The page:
Who decides educn goals LO5502

Rol Fessenden (76234.3636@compuserve.com)
10 Feb 96 12:47:10 EST

Replying to LO5418 --

Sb: Who decides Educn Goals? LO5418

In response to a qustion on the level of unanimity among aducators about
the role of education, Marion Brady said, in summary, that there was no
consensus. In fact, educators' thinking -- especially beyond k-6 -- is
dominated by the traditional disciplines -- Reading, Physics, Chemistry,
Biology, and so forth.

Marion says, in part, "So we're pretty much stuck a fragmented, rather
pedestrian conception of the task, and there are lots of consequences--no
agreed-upon criteria for determining the relative value of different
content, little interest in or institutional opportunity for
non-traditional fields of knowledge, a passive, inundated-with-information
role for students, increasingly specialized jargon complicating
communication and further isolating scholars and their fields from each
other, years of lag between cutting edge insight and what makes it into
the general curriculum, etc."

I can only say that all my experience as aparent and participant
reinforces Marion's points. Individual teachers break out, but those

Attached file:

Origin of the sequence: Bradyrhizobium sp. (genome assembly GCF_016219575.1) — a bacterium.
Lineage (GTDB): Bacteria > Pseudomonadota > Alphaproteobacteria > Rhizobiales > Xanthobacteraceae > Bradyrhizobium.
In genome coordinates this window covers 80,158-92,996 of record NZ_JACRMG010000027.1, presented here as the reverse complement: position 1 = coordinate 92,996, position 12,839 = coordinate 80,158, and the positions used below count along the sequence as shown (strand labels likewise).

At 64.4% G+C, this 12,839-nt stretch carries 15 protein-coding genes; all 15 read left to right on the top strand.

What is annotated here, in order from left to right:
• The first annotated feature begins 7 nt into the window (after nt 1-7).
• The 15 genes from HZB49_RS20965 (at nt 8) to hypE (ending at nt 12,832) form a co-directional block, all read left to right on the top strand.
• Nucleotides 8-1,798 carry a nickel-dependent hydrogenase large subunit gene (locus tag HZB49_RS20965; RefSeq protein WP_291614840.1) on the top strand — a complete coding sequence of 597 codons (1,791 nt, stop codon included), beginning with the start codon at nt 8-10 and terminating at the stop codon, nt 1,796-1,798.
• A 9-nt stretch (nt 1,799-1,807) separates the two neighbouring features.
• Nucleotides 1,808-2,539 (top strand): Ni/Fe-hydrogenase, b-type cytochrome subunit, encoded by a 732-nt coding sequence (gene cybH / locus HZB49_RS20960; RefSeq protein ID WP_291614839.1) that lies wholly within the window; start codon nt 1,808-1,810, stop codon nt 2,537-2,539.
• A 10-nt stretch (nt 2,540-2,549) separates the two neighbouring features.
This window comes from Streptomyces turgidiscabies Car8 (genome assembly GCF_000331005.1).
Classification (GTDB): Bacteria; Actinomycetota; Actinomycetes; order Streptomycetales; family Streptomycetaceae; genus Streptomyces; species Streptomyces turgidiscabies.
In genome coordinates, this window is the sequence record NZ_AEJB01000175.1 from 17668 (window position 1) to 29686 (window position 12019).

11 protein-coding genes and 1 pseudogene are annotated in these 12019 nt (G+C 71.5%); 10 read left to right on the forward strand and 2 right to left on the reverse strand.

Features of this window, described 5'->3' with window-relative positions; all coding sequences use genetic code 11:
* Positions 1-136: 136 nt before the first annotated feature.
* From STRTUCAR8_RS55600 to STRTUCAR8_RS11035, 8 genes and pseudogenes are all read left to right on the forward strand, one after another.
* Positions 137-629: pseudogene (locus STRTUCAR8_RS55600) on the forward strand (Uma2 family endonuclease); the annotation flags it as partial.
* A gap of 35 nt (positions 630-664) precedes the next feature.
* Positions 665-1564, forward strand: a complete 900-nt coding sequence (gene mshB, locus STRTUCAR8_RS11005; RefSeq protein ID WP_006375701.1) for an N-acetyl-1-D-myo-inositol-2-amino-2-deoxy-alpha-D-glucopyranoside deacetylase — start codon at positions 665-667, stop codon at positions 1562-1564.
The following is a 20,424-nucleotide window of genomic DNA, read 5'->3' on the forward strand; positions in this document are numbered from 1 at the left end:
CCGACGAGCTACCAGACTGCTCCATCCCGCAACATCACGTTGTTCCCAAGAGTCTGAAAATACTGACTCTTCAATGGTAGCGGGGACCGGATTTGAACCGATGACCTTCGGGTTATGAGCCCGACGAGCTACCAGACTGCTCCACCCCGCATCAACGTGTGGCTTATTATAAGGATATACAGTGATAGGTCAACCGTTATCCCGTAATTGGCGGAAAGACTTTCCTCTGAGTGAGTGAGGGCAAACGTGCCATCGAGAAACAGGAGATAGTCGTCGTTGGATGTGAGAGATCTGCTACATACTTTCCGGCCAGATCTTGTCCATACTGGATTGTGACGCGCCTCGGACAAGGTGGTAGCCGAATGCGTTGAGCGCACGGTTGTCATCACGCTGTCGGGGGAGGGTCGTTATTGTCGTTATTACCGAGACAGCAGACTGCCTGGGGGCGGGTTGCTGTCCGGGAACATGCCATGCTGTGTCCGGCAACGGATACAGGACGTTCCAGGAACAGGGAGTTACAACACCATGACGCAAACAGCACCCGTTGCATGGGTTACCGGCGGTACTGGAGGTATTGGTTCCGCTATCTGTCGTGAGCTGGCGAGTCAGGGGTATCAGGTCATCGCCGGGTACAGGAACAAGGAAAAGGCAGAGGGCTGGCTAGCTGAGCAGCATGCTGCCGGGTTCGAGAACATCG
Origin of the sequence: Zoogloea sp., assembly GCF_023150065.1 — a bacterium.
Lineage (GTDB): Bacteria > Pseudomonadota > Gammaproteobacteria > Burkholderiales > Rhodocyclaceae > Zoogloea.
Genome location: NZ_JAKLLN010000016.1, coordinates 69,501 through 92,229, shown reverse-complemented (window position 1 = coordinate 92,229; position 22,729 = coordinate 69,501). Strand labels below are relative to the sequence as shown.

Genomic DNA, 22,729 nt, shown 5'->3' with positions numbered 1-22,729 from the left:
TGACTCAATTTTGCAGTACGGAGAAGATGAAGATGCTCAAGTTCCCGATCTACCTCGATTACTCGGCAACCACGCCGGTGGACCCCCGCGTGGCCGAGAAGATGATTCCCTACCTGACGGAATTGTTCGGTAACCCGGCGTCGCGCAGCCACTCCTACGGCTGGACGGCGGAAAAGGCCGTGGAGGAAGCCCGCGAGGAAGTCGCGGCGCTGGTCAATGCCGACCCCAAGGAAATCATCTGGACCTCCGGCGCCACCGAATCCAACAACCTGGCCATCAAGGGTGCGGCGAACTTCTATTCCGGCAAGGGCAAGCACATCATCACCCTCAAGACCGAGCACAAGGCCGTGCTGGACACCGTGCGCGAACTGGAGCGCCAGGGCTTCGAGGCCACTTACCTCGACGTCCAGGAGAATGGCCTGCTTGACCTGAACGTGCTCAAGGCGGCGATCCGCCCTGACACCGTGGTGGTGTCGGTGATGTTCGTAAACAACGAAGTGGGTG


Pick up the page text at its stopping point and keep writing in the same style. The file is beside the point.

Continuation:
become rarer and rarer as the student progresses through the system to the
higher levels.

The only glimmer of hope I have seen is that in a few schools -- colleges
especially, and now some high schools -- there is beginning to be a focus
on the environment as a field of study. By its nature, the environment
brings together different fields of study. So, for example, physics,
chemistry, math can all play synergistic roles in helping understand what
is happening to an environment. At its best literature and the arts are
integrated, and they help us understand our feelings about the
environment. Not to be a pessimist, but the examples of this are still
very remote, 25 years after the first environmental courses were being
offered in college curricula.

 Rol Fessenden
 LL Bean

Learning-org -- An Internet Dialog on Learning Organizations For info: <rkarash@karash.com> -or- <http://world.std.com/~lo/>